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Do you ever wonder how to feel okay? Sometimes we all have times when we feel inadequate or like we don’t measure up.
This can be an especially strong feeling if we’re recently single, going through a tough time, or have had our confidence shaken.
How do you value yourself? What if you feel like no one else values or appreciates you? Can you fake it ‘til you make it when it comes to having confidence and self-worth?
These questions speak to our deepest concerns about ourselves. Many of us believe we’re inadequate or view our relationships as a way to measure our worth. We might wonder how to feel okay without getting approval and validation from others.
The truth is, feeling okay—heck, feeling great—about yourself is a choice. It’s all up to us to decide to feel okay. Here’s how to choose to feel good about who you are every day.
Recently, I was working with a group of singles here at the Wright Foundation. We were discussing how many of them looked at being single as a deficit. They thought their single status indicated an inherent flaw or shortcoming on their part; singlehood meant they weren’t worthy of love. They wondered how to be okay with themselves when they were on their own.
As we continued the discussion, they started coming around to the idea that it’s perfectly okay to be single. Likewise, it’s okay to like and value yourself even if no one currently values you romantically.
We can ask ourselves, “do I view myself as a blessing to the world? Do I think of myself as a gift? Do I realize that other people are fortunate to be around me, and my presence enhances their lives?”
Chances are, we might have a hard time really believing those answers to be true. Many of us feel like we’re arrogant or “full of ourselves” when we think of ourselves in such high regard. Yet, at the same time, many of us struggle to value ourselves at all.
The truth is that each of us is a gift to the world. Each human being has intrinsic value and worth, even at those times when we don’t really feel it. Even in those moments when we don’t believe it one bit! We’re worthy even when we feel crummy. We’re worthy when we make mistakes, mess up, feel we’re alone in the world, or have a terrible day. We’re valuable when we’re sick and when we’re well. We’re still worthy humans, even when we don’t know how to feel okay about ourselves and we’re struggling.
Many of us think we need to feel good to be worthy. If we want to believe we’re a blessing to those around us, we need to feel like we’re contributing something of worth. We need to know that we have value and feel our worth to know we’re worthy.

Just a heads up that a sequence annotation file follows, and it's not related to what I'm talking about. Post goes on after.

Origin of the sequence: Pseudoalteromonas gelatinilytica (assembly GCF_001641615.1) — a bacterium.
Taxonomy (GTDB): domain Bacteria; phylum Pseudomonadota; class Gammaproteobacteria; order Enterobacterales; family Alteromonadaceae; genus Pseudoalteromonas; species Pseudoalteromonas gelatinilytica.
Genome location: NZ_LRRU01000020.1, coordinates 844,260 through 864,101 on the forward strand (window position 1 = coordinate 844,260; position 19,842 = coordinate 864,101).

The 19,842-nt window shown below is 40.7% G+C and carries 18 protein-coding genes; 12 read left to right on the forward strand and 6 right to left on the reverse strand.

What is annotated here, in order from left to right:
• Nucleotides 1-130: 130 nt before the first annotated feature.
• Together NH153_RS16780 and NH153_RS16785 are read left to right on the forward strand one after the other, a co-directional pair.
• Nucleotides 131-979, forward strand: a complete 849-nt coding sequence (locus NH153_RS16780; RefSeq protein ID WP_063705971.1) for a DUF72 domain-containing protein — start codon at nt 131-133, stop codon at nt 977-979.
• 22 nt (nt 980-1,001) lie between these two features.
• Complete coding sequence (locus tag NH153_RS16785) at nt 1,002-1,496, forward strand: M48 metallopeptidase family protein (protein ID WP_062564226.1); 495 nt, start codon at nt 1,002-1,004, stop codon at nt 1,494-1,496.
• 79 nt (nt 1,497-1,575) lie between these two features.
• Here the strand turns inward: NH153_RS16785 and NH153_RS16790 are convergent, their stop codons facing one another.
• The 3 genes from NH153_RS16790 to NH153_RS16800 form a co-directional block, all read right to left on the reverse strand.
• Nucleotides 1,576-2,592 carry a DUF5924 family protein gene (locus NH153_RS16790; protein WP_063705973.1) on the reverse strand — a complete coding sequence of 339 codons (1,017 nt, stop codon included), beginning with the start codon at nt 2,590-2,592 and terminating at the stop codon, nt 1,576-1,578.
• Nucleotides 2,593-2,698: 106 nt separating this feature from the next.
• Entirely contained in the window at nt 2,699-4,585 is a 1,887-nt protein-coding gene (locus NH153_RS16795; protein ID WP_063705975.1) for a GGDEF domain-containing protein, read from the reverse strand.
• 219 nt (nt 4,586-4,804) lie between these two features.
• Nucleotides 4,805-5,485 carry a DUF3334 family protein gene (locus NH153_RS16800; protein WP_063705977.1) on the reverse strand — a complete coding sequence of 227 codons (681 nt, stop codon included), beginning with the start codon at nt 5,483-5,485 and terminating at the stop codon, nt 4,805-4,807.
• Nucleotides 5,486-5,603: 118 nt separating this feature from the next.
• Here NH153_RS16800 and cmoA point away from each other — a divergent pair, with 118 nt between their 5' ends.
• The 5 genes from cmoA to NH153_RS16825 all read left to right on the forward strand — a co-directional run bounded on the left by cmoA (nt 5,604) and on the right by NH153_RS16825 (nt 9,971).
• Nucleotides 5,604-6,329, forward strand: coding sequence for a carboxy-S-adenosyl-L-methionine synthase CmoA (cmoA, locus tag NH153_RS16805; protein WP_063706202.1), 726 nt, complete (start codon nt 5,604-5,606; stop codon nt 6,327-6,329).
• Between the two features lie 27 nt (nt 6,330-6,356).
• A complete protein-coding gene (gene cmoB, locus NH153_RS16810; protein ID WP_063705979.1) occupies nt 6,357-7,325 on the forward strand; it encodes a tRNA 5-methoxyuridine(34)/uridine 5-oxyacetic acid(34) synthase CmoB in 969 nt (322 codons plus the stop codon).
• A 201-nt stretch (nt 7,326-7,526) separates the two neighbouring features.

But it’s really, much simpler than that. We can be worthy—we can feel okay and even good about ourselves by deciding to be a blessing to others. We will feel it as soon as we accept the truth: Each of us is a gift to the world.
We offer something unique to those around us. We have value, and we have influence. We can impact those around us in small ways that add up to a big ripple effect out into the world. When we start to believe that we’re important and that we’re able to influence others, we will begin to see our confidence grow. We’re essentially following the adage, “Fake it ’til you make it.”
We start to see this concept from Eric Berne in his work on Transactional Analysis and his book, “I’m Okay, You’re Okay.” Berne explored how our relationship with others is viewed as a game, enforcing and reinforcing our beliefs about ourselves.
People tend to think “okay” is a feeling. We’re waiting for it to happen to us out of the blue. We’re hoping the stars will align, and we’ll feel “okay.” Or we look to our relationships with others to reassure us that we’re okay.
In truth, okay is a choice. Feeling okay is a decision we must make.
You may feel like absolute garbage and say, “this proves that I’m garbage.” Or you may feel like garbage and realize, “I’m an okay person who just feels like garbage right now.” When we accept that we’re all okay (even if we feel like crap), then we realize that we’re so much more than our circumstances.
We learn how to be okay more and more as we shift our perspective and adjust our expectations of ourselves. It’s not that we’re fighting against the idea of self-improvement, but we should fight against the idea that however we feel in the moment is how we “are” inherently.